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Legislative Updates

The Act Relative to Municipal Health Insurance, enacted in July 2011, makes it easier for cities and towns to control rising health care costs by allowing changes to employees' health care coverage outside of the collective bargaining process.

Highlights of the legislation:

Changes in Collective Bargaining

  • Cities and towns who want to change plan designs or move into the Group Insurance Commission must notify the insurance advisory committee according to the timelines put forth in the legislation.

  • Following that notification, there is a 30-day bargaining window with unions to agree on the changes.

  • If no agreement is reached, a three-person panel is authorized to review the municipality's proposal and, if necessary, implement plan design changes.

  • Up to 25% of the achieved savings may be redirected to employees to offset higher copayments and deductibles.

  • The panel would include one member appointed by the municipality, one member appointed by the public employee committee, and one member selected jointly from a list of impartial mediation professionals.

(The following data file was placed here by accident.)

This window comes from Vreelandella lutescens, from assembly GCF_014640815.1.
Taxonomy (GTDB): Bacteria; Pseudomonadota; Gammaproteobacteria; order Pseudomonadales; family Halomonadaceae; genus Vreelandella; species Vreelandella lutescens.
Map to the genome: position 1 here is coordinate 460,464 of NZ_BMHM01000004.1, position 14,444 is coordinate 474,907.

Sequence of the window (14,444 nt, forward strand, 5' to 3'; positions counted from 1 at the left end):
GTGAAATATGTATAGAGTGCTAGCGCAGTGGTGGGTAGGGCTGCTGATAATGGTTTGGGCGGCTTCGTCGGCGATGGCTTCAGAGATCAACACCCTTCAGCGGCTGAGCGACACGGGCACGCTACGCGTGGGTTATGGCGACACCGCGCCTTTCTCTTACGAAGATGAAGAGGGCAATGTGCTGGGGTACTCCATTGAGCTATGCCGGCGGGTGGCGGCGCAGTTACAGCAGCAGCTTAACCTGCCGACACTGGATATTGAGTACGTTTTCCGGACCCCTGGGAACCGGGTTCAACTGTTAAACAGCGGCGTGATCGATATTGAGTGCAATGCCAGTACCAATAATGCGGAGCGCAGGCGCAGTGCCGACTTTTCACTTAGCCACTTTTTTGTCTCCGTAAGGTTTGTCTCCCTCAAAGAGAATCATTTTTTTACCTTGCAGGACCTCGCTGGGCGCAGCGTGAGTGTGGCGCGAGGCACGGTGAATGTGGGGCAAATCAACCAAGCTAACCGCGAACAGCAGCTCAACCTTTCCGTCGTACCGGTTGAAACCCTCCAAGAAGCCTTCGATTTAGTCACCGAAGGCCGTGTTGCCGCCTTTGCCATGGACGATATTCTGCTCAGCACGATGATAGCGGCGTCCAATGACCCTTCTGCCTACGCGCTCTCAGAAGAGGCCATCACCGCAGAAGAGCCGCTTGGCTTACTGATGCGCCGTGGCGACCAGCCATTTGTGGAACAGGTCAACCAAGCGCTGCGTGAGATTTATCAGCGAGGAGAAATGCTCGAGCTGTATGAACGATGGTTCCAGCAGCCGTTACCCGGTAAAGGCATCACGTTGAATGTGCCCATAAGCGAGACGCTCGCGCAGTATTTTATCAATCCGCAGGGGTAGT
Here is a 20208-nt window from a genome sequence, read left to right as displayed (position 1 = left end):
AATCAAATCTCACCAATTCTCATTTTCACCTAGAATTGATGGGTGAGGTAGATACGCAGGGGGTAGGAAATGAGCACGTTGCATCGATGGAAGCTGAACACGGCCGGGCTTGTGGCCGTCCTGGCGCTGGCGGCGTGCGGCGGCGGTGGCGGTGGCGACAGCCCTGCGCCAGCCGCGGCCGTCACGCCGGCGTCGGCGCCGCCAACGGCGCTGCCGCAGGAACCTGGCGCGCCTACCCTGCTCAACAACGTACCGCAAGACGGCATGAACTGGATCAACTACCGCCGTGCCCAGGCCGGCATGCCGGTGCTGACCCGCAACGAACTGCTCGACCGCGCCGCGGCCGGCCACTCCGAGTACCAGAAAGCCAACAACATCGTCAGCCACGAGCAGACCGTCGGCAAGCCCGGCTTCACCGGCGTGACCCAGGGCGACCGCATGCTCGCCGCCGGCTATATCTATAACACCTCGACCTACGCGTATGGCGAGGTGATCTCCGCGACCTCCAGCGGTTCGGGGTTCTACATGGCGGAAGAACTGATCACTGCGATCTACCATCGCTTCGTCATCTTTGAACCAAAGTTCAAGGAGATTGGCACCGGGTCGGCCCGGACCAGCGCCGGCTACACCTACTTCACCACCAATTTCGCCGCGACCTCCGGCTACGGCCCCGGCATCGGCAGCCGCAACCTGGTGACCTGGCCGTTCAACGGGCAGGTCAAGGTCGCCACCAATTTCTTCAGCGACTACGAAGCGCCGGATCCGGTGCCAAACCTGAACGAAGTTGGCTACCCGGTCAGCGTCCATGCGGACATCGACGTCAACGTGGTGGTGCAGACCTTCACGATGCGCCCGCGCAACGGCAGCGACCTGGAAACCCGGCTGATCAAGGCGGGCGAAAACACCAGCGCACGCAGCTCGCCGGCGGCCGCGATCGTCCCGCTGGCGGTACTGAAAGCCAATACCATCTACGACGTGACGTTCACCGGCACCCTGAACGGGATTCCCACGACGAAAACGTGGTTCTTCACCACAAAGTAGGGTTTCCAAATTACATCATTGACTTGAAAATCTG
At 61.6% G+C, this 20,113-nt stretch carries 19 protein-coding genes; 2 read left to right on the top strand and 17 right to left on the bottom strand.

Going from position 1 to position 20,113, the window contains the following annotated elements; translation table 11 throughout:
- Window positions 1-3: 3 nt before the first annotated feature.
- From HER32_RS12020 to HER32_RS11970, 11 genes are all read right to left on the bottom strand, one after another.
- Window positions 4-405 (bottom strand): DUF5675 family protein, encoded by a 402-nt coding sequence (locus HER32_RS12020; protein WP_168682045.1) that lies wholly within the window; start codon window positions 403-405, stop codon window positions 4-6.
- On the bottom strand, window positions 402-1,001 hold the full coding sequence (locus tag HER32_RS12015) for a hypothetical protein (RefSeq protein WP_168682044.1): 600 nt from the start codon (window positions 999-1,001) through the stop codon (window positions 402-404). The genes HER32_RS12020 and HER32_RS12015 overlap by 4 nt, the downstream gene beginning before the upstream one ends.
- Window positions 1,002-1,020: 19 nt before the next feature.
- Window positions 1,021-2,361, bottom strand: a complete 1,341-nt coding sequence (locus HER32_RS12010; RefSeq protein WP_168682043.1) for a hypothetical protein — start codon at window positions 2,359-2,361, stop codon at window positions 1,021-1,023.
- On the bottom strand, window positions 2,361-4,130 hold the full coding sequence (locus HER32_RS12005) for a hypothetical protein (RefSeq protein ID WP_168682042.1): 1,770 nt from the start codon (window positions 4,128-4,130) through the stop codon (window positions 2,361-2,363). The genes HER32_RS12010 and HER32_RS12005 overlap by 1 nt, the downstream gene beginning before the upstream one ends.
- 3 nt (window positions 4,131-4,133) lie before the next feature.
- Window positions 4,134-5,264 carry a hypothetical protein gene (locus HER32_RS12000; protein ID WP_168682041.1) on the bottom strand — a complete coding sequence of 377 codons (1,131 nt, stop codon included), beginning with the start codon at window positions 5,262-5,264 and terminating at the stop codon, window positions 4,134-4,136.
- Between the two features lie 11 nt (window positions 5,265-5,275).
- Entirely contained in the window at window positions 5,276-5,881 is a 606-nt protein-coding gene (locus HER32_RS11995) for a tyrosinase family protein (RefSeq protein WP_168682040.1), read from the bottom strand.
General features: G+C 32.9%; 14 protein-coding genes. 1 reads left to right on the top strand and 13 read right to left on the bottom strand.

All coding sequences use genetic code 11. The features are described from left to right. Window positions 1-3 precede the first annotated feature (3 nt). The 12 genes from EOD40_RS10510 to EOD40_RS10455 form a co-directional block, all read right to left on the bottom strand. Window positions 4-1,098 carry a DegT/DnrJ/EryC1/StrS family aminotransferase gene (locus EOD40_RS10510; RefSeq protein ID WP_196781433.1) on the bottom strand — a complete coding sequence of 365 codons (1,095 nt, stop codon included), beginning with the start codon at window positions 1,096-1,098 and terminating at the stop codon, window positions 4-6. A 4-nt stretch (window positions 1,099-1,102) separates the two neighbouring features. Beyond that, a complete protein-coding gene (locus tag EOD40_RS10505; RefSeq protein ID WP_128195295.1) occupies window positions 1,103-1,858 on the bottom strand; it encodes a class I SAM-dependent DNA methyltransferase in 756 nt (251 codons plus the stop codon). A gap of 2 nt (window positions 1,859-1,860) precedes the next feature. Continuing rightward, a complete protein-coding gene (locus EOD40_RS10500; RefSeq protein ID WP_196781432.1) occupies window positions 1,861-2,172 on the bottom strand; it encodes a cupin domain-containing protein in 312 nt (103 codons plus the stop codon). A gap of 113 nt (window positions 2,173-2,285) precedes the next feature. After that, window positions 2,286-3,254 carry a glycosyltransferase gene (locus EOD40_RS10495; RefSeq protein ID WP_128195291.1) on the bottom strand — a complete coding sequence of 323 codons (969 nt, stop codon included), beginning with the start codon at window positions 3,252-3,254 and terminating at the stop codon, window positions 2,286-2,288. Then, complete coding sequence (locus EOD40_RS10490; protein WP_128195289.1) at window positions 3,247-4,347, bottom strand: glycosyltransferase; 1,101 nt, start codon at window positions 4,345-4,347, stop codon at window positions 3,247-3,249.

These changes can give you the opportunity to consider new plan options like tiered networks and deductible-based products that can result in significant savings. You can find out more about your options in our coverage options section.

Moving into the Group Insurance Commission
If a municipality wants to move employees into the GIC, the legislation allows them to do so. Municipalities must, however, be able to demonstrate additional savings of at least five percent more than they would with local plan design changes, such as changing plans with Blue Cross Blue Shield of Massachusetts.

When municipalities join the GIC, they also must agree to participate for three years and offer only the plans selected by the GIC.

Staying with Blue Cross Blue Shield, however, does offer powerful benefits, including:

  • Premium savings
  • 12-month rate guarantee
  • Flexibility to change plans with just 30 days notice
  • Support team that is focused solely on municipal business
  • Wellness programs that have been proven to be effective

Retiree Changes
All eligible municipal retirees must now enroll in Medicare and the legislation extends the moratorium on changes to retiree premium cost sharing agreements from two to three years.

Spending Accounts Allowed
Municipalities can also offer consumer-directed health care options, such as:

  • Flexible spending accounts
  • Medical plans paired with Health Reimbursement Arrangements

You can see the full text of the legislation on the Commonwealth of Massachusetts website.

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